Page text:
Not that Sintra had no association with the Knights Templar. It most certainly did. Up until the 12th century, it was under Muslim rule – part of the huge Islamic caliphate that dominated southern Spain and Portugal from the 8th to the 12th century retaining a foothold in Grenada up to 1492. There’s still a long Muslim-era wall that snakes over the hills and you can walk along it. On a hot day – take it from me – it’s quite an ordeal.
The Knights Templar and the crusader armies of the first kings of Portugal took Sintra and the surrounding towns in the mid-12th century. There is a lot of debate about alleged Templar tunnels under Sintra. The Initiation Well, however, is not from the Templar era. It’s a Masonic nod to the Templars. Nevertheless, I recommend a visit!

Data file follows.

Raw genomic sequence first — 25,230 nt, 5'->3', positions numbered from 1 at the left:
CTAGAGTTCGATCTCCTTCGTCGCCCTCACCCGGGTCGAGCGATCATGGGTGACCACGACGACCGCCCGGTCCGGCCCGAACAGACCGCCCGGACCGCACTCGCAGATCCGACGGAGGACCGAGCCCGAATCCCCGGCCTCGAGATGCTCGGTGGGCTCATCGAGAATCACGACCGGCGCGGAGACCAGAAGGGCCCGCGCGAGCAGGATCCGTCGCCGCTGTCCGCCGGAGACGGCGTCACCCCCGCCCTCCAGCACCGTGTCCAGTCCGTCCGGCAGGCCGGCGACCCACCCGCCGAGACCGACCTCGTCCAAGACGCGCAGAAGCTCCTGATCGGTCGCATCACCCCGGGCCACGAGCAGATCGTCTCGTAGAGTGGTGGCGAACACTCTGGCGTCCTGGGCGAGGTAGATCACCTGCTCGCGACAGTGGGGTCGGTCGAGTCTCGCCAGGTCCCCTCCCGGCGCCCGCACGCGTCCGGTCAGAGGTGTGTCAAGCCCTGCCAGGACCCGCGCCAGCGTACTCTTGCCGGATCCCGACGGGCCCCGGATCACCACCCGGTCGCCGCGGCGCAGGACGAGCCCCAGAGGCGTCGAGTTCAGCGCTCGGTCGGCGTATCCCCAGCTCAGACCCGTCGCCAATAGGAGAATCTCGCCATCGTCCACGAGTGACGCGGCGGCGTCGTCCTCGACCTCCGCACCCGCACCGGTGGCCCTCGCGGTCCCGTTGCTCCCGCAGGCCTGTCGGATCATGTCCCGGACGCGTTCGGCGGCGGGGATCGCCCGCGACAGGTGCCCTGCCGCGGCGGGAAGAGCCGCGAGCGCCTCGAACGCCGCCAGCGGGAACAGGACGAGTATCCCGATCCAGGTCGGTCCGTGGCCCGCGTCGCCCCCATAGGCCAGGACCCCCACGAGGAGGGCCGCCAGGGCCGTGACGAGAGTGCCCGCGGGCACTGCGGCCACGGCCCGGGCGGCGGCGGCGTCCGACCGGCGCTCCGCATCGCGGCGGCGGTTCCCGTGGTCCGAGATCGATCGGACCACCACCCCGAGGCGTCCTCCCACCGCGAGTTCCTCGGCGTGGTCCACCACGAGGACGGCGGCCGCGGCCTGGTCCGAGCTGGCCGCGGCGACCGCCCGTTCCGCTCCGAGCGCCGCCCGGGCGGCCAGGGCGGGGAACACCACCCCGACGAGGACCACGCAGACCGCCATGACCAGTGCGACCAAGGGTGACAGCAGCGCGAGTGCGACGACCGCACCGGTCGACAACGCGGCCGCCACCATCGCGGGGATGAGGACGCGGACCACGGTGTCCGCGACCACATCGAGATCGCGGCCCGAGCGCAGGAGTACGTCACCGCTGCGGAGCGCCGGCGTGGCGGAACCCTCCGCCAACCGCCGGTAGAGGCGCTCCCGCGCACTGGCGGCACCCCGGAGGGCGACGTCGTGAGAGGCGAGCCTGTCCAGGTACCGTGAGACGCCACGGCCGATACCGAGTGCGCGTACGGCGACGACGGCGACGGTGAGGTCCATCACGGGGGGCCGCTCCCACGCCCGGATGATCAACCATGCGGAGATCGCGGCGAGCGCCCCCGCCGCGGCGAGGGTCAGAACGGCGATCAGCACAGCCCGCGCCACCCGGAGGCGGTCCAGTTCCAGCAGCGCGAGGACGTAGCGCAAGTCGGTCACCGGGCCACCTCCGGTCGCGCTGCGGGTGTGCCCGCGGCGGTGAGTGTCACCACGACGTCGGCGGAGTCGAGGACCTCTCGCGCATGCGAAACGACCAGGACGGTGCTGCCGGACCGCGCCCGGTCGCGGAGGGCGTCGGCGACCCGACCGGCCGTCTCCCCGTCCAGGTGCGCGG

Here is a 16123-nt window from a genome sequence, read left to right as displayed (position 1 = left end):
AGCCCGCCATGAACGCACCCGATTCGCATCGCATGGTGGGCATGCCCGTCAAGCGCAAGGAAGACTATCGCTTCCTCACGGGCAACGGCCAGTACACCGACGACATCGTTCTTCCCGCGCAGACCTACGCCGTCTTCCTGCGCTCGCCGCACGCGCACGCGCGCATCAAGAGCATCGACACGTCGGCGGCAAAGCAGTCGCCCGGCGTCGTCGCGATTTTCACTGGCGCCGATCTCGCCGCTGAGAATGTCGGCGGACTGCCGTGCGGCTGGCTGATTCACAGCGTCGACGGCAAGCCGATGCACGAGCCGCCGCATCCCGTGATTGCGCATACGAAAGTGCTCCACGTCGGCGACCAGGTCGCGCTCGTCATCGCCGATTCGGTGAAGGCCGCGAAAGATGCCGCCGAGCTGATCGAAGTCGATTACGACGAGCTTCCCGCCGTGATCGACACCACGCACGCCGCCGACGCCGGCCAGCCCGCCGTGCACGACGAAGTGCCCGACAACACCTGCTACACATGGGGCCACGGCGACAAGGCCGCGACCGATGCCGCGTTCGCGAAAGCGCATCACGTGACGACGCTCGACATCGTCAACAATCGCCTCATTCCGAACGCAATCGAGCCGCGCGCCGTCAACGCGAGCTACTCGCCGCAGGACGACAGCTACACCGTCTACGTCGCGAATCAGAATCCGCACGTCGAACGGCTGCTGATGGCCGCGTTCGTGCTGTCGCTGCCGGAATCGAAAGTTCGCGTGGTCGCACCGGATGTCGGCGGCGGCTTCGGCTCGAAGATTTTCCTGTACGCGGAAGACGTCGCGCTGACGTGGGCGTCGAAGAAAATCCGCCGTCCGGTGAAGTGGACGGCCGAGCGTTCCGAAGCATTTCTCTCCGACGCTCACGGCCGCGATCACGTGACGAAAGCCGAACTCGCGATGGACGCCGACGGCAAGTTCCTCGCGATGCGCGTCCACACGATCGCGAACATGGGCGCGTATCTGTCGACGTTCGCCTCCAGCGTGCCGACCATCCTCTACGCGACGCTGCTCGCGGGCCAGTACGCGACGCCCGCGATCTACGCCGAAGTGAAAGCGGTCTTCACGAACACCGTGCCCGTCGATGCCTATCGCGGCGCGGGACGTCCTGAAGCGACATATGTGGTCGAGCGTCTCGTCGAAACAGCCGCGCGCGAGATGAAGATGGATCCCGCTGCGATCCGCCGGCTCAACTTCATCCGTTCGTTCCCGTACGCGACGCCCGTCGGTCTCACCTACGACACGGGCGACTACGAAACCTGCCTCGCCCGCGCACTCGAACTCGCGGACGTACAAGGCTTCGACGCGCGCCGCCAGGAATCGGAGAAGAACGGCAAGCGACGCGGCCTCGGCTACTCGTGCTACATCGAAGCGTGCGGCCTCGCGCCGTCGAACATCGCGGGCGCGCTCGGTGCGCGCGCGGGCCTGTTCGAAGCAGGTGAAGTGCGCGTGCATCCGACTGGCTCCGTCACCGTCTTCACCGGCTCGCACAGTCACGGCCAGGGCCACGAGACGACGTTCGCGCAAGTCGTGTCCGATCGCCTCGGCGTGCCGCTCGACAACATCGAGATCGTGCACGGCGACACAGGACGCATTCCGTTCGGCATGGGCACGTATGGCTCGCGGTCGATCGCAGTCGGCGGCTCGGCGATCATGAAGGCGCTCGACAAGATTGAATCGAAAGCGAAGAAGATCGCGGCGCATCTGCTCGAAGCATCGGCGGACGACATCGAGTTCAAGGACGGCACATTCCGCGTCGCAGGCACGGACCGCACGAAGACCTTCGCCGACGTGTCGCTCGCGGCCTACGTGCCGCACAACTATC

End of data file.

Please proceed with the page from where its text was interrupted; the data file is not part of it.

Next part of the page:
One of the most curious stories about the Knights Templar may have been fabricated hundreds of years after they were crushed – by a French Freemason who was the illegitimate son of the penultimate king of France, Louis XV.
This is a bizarre tale of revolution, the Illuminati, Freemasons, Templars and two famous deaths by execution. The two executed individuals were the last Templar Grand Master Jacques de Molay, burned to death in the year 1314, and the last King of France, Louis XVI (son of Louis XV) guillotined in 1793.
So – here’s the curious story: We need to go back two hundred years to the French Revolution when the monarchy had been overthrown, a Republic declared and the last monarch had been sentenced to death. Louis XVI was accused of conspiring with foreign powers to restore himself to the throne. That was the last straw for the revolutionaries who voted to behead the hapless king on a charge of treason.
Templar at the guillotine – or was it a Freemason?